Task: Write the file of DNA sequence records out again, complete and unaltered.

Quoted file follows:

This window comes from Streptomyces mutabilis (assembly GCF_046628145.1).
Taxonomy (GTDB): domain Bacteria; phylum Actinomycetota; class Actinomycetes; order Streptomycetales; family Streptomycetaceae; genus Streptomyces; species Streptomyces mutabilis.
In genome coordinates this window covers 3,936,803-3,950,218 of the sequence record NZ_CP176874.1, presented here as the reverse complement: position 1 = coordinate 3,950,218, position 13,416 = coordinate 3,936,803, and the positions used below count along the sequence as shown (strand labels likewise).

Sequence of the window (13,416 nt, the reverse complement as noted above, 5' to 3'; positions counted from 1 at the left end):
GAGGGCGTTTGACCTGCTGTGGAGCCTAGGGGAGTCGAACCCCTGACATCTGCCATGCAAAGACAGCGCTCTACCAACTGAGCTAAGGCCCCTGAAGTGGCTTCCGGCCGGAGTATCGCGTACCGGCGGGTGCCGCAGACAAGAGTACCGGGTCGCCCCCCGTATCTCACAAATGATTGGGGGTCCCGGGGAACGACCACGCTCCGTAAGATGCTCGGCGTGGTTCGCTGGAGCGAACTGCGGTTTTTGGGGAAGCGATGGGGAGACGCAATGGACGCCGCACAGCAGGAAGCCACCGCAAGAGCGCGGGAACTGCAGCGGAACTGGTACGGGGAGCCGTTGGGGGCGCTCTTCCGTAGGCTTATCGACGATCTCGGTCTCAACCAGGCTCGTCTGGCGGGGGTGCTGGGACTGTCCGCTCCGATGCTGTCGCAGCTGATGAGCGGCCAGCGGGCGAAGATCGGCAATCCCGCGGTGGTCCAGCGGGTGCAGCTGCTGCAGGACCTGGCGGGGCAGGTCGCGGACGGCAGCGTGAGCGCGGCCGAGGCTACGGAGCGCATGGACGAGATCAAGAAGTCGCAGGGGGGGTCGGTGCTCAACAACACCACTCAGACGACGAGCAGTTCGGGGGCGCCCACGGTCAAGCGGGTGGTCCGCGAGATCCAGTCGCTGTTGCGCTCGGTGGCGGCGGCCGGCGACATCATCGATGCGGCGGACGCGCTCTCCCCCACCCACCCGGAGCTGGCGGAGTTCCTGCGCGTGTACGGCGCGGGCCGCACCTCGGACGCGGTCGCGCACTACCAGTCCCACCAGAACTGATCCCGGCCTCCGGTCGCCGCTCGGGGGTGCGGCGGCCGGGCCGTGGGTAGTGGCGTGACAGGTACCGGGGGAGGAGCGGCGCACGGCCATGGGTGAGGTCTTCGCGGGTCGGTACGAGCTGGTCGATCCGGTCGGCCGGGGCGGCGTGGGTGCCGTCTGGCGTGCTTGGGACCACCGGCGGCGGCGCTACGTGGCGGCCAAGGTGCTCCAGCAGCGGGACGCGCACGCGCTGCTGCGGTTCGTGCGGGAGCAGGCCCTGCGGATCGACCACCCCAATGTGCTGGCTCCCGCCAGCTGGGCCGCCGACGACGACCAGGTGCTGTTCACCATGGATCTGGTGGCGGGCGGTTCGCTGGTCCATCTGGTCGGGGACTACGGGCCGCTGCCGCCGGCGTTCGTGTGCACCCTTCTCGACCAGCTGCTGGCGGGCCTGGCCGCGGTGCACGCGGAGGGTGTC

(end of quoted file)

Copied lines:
This window comes from Streptomyces mutabilis (assembly GCF_046628145.1).
Taxonomy (GTDB): domain Bacteria; phylum Actinomycetota; class Actinomycetes; order Streptomycetales; family Streptomycetaceae; genus Streptomyces; species Streptomyces mutabilis.
In genome coordinates this window covers 3,936,803-3,950,218 of the sequence record NZ_CP176874.1, presented here as the reverse complement: position 1 = coordinate 3,950,218, position 13,416 = coordinate 3,936,803, and the positions used below count along the sequence as shown (strand labels likewise).

Sequence of the window (13,416 nt, the reverse complement as noted above, 5' to 3'; positions counted from 1 at the left end):
GAGGGCGTTTGACCTGCTGTGGAGCCTAGGGGAGTCGAACCCCTGACATCTGCCATGCAAAGACAGCGCTCTACCAACTGAGCTAAGGCCCCTGAAGTGGCTTCCGGCCGGAGTATCGCGTACCGGCGGGTGCCGCAGACAAGAGTACCGGGTCGCCCCCCGTATCTCACAAATGATTGGGGGTCCCGGGGAACGACCACGCTCCGTAAGATGCTCGGCGTGGTTCGCTGGAGCGAACTGCGGTTTTTGGGGAAGCGATGGGGAGACGCAATGGACGCCGCACAGCAGGAAGCCACCGCAAGAGCGCGGGAACTGCAGCGGAACTGGTACGGGGAGCCGTTGGGGGCGCTCTTCCGTAGGCTTATCGACGATCTCGGTCTCAACCAGGCTCGTCTGGCGGGGGTGCTGGGACTGTCCGCTCCGATGCTGTCGCAGCTGATGAGCGGCCAGCGGGCGAAGATCGGCAATCCCGCGGTGGTCCAGCGGGTGCAGCTGCTGCAGGACCTGGCGGGGCAGGTCGCGGACGGCAGCGTGAGCGCGGCCGAGGCTACGGAGCGCATGGACGAGATCAAGAAGTCGCAGGGGGGGTCGGTGCTCAACAACACCACTCAGACGACGAGCAGTTCGGGGGCGCCCACGGTCAAGCGGGTGGTCCGCGAGATCCAGTCGCTGTTGCGCTCGGTGGCGGCGGCCGGCGACATCATCGATGCGGCGGACGCGCTCTCCCCCACCCACCCGGAGCTGGCGGAGTTCCTGCGCGTGTACGGCGCGGGCCGCACCTCGGACGCGGTCGCGCACTACCAGTCCCACCAGAACTGATCCCGGCCTCCGGTCGCCGCTCGGGGGTGCGGCGGCCGGGCCGTGGGTAGTGGCGTGACAGGTACCGGGGGAGGAGCGGCGCACGGCCATGGGTGAGGTCTTCGCGGGTCGGTACGAGCTGGTCGATCCGGTCGGCCGGGGCGGCGTGGGTGCCGTCTGGCGTGCTTGGGACCACCGGCGGCGGCGCTACGTGGCGGCCAAGGTGCTCCAGCAGCGGGACGCGCACGCGCTGCTGCGGTTCGTGCGGGAGCAGGCCCTGCGGATCGACCACCCCAATGTGCTGGCTCCCGCCAGCTGGGCCGCCGACGACGACCAGGTGCTGTTCACCATGGATCTGGTGGCGGGCGGTTCGCTGGTCCATCTGGTCGGGGACTACGGGCCGCTGCCGCCGGCGTTCGTGTGCACCCTTCTCGACCAGCTGCTGGCGGGCCTGGCCGCGGTGCACGCGGAGGGTGTC